LRC asked Semenya how for the last two years she was able to run so much better at the Championships. Caster attributed it to peaking at the right time. She said, "It was a tough time. I had a tough season training wise... Four weeks before the championships things started to get ok. Changing coaches can maybe affect your performance because you have to adapt what you're doing. As I said, I'm very happy I just peaked at the right time."
Semenya was pleased to have a medal saying, "I'm satisfied with the silver. The plan was to when I gold but I'm happy. Podium, (at my) first Olympics."
American Alysia Montano's Emotional Reaction To Her 5th Place Finish
David Rudisha might be dominant enough to lead wire to wire in an Olympic final, but Alysia Montano is no David Rudisha. Still, there was hope that she could have held on for a medal as before Semenya made her big move she was 4th and Jelimo was dying fast. Montano finished with 1:57.93 which wasn't that far off her season's best of 1:57.37. Her 1:57.34 PR would have gotten her 3rd.
Montano ran well, just not well enough. In the mixed zone, the emotions of the Olympics came out. The tears came streaming out as Montano emotionally talked about all she had gone through to get here, yet come up two spots shorts of the medals. She said, "It's been such a long road to get here. I wanted a medal. We don't just train for four years, we don't just train for a year, we're training for pretty much our whole lives. It's been a lifelong dream of mine to achieve a medal and I fell a little bit short. I went out there and gave it my all. I was brave. Those women are really good. I'm so happy to be a part of it. I'm happy I raced against the best. I got 5th against the best. Knowing the journey it's bittersweet." It's too bad the IOC doesn't let us share audio with you because Montano was very emotional and it was perhaps the most memorable interview in the mixed zone all week.
She continued still with the emotin in her voice. "There is no giving up. It's not a part of my DNA. I went out there and fought. Fifth place, I don't think that is bad but I definitely wanted a medal. I still see myself making little errors. I saw that in the last 200. I kind of got stuck (boxed in)and that was a difference between a medal for me. That's the 800m. That's the race."
Montano's tears went away and the sorrow disappeared from her voice when a reporter said perhaps there was nothing Montano could have done differently. This was no pity party for Montano. She took full responsibility "There are ways. I think I was too close to the rail. I could have bee more on the outside of lane 1." It's now onward for Montano. She's got the DecaNations meet an then back to the States to celebrate her grandmother's 100th birthday (we reported earlier her grandmother,who turned 100 3 days ago, lived in the UK. That is incorrect. She lives in California.).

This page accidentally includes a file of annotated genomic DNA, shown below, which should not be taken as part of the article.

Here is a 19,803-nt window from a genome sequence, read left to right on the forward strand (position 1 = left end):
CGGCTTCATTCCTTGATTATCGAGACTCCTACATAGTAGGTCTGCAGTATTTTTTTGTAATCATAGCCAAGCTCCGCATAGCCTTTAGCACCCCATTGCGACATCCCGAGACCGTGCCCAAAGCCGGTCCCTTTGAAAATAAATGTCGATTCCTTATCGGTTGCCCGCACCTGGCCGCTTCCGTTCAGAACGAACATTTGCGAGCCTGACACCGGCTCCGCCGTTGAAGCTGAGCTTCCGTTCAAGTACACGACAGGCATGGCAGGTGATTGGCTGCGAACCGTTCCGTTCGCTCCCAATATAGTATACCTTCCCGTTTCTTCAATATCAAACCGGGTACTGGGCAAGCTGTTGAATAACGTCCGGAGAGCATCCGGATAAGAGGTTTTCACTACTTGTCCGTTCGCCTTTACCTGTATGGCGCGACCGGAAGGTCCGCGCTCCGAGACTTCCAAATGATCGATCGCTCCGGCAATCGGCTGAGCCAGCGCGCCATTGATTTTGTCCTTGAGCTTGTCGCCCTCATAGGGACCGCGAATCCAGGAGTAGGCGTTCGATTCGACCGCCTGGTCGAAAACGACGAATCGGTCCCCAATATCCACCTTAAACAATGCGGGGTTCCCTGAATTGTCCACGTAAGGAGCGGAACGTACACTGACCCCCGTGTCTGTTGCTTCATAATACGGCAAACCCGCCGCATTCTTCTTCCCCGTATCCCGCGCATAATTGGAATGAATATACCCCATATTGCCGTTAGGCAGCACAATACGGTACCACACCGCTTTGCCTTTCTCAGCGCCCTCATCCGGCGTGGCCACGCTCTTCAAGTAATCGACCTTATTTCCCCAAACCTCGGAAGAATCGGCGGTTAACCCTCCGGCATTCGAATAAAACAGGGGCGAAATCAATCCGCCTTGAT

As Montano said, "There is no rewind in life."
Smart Tactics Pay Off For Savinova
Savinova ran a very smart tactical race and it was part of the plan. She said, "Of course I controlled the situation, I didn't try to go too quickly from the beginning." The goal was not necessary gold. "My aim was any medal. I would have been happy with any medal," she said.
Jepkosgei and Jelimo Miss
Jepkosgei and Jelimo helped jumpstart the Kenyan women's surge in distance running starting in 2007 and 2008 but came up short here. Jelimo said, "I don't know what happened. We've done our best....I'm happy with the result. I did my best." Jepkosgei said, "My aim was to be in the finals and to try and be on the podium. I did what I could do but my body could not respond. I accept the results and I am happy about it." She added how it's a new era in 800, "Things are changing. This is a new generation. When I saw the line-up I was the old one there...It is good to go home with a medal but I accept it (that I don't have one)." She said she may start running more 1500s from here on out.
Quick Take (QT)#1: This race would end up favoring those who didn't try and go out hard with Montano and weren’t near the front after the first lap. Savinova and Semenya were way back in last and second to last and Poistogova was middle of the pack.
QT #2: Yet another distance final where Kenya is shut out of the medals.
QT #3: We talk about Kenya and Ethiopia, but Russian women have held their own these Games. Two medals here, a surprise bronze in the marathon and a gold in the steeplechase. For women's distance events they're actually tied with Kenya at 4 medals a piece (and Kenya with no golds) and only trail Ethiopia's 5 medals by one. If you're wondering how many distance medals the US women got, that would be 0.
|5||4||3300||Alysia Johnson Montano||USA||1:57.93|
|8||8||2323||Janeth Jepkosgei Busienei||KEN||2:00.19|
|400m||3300||Alysia Johnson Montano||USA||